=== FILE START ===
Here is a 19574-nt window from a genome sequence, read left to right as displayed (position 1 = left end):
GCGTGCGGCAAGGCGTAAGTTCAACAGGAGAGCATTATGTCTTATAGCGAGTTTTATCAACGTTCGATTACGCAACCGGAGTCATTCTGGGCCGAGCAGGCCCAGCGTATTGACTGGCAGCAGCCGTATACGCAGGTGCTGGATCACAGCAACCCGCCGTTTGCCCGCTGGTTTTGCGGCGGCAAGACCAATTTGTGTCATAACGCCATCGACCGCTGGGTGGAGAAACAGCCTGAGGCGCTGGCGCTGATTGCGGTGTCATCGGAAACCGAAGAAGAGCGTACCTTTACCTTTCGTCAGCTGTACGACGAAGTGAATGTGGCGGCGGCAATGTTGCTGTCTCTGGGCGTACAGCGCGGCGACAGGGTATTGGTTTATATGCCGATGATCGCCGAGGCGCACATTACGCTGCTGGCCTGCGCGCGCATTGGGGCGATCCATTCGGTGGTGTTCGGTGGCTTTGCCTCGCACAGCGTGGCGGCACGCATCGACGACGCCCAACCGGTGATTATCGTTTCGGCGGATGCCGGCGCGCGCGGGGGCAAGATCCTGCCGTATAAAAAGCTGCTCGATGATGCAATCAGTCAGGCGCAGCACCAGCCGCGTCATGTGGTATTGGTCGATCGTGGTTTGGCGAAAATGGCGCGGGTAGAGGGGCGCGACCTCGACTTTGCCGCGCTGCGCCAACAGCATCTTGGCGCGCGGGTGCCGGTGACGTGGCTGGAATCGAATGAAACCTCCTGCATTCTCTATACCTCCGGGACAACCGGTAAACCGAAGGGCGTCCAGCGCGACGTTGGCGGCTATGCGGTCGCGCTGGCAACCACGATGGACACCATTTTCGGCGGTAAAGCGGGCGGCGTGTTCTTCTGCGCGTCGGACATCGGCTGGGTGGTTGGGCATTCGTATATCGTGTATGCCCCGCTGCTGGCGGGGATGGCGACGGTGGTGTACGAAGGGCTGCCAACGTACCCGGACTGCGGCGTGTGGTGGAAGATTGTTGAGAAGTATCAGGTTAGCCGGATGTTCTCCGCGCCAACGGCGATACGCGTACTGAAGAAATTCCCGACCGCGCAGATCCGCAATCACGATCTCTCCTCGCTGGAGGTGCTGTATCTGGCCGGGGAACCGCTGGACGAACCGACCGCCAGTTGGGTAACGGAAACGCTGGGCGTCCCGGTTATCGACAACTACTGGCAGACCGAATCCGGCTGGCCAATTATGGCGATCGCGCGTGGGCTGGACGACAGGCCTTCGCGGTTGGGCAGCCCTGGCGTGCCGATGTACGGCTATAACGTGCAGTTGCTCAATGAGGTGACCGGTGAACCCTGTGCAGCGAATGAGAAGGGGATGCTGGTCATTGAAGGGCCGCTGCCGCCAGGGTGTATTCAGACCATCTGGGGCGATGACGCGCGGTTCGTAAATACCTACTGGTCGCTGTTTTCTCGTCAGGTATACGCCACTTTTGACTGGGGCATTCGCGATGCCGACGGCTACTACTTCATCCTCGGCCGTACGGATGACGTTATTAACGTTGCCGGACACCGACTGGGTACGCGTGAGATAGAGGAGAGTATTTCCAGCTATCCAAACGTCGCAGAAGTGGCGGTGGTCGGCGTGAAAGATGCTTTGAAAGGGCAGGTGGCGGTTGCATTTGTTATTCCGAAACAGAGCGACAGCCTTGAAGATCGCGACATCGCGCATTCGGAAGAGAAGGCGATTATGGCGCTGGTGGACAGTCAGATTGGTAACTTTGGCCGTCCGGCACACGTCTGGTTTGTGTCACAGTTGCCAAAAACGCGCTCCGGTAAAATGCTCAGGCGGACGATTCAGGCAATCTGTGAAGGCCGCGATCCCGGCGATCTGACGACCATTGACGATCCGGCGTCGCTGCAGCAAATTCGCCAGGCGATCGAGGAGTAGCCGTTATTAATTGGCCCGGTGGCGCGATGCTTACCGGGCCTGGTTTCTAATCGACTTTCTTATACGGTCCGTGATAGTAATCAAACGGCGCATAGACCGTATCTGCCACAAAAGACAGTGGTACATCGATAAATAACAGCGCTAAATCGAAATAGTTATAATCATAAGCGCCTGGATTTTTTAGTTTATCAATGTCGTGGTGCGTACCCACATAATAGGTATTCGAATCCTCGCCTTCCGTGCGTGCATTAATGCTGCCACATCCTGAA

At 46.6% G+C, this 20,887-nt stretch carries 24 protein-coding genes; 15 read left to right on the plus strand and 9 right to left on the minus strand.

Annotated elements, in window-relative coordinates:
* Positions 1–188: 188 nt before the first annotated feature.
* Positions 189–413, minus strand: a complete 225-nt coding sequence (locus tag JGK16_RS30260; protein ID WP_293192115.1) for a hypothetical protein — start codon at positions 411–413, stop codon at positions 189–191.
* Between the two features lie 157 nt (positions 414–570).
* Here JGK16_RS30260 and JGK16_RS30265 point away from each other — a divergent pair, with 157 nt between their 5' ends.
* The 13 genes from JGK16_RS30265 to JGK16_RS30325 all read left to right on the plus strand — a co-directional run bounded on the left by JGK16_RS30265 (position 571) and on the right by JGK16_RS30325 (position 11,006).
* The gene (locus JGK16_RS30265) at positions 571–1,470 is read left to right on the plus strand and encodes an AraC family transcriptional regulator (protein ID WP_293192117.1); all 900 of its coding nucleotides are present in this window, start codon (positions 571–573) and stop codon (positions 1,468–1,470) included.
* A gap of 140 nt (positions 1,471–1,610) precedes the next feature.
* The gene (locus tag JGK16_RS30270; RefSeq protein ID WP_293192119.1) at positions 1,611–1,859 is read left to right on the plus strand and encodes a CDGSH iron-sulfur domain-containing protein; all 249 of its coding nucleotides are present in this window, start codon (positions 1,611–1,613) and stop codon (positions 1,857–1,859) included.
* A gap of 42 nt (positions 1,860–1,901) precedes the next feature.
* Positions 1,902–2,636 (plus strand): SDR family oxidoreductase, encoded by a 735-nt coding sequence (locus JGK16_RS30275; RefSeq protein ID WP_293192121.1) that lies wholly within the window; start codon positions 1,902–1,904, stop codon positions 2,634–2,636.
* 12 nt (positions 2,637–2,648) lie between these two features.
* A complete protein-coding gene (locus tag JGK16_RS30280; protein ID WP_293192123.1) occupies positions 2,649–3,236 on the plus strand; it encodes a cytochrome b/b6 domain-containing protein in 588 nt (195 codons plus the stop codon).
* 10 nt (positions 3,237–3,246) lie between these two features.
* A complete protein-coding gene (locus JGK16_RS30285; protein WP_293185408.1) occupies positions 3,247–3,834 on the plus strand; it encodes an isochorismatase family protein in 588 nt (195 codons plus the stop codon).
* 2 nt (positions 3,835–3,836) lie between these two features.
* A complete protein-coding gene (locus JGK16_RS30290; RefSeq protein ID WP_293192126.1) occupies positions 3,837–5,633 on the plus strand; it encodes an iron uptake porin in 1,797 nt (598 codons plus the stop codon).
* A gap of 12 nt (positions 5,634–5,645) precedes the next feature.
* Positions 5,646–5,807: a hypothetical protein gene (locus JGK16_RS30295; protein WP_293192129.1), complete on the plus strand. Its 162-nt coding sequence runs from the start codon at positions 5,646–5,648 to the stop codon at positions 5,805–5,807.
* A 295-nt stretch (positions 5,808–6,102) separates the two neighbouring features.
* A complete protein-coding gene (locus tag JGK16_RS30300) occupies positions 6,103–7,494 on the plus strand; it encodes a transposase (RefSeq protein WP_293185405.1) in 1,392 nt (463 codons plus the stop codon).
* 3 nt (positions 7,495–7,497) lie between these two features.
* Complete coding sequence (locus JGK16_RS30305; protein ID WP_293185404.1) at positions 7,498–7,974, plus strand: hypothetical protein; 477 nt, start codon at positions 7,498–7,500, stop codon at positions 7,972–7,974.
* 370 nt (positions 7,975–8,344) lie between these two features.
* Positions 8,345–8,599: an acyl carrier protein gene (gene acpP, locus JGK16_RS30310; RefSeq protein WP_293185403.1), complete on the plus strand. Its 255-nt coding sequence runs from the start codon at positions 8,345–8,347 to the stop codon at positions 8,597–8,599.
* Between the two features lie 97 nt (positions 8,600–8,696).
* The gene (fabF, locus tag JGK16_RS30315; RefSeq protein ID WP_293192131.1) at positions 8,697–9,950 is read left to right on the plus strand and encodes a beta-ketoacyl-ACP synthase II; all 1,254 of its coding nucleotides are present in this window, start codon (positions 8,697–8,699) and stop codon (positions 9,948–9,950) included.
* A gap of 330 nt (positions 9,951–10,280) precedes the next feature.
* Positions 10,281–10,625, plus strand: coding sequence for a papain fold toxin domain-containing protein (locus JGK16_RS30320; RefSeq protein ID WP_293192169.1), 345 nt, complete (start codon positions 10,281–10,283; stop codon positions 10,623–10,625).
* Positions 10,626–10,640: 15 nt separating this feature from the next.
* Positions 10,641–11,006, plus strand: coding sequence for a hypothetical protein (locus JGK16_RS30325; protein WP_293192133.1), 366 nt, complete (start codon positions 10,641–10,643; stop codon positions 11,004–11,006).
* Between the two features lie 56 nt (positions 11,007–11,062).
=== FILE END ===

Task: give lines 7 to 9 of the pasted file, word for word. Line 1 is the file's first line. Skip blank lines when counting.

* Between the two features lie 157 nt (positions 414–570).
* Here JGK16_RS30260 and JGK16_RS30265 point away from each other — a divergent pair, with 157 nt between their 5' ends.
* The 13 genes from JGK16_RS30265 to JGK16_RS30325 all read left to right on the plus strand — a co-directional run bounded on the left by JGK16_RS30265 (position 571) and on the right by JGK16_RS30325 (position 11,006).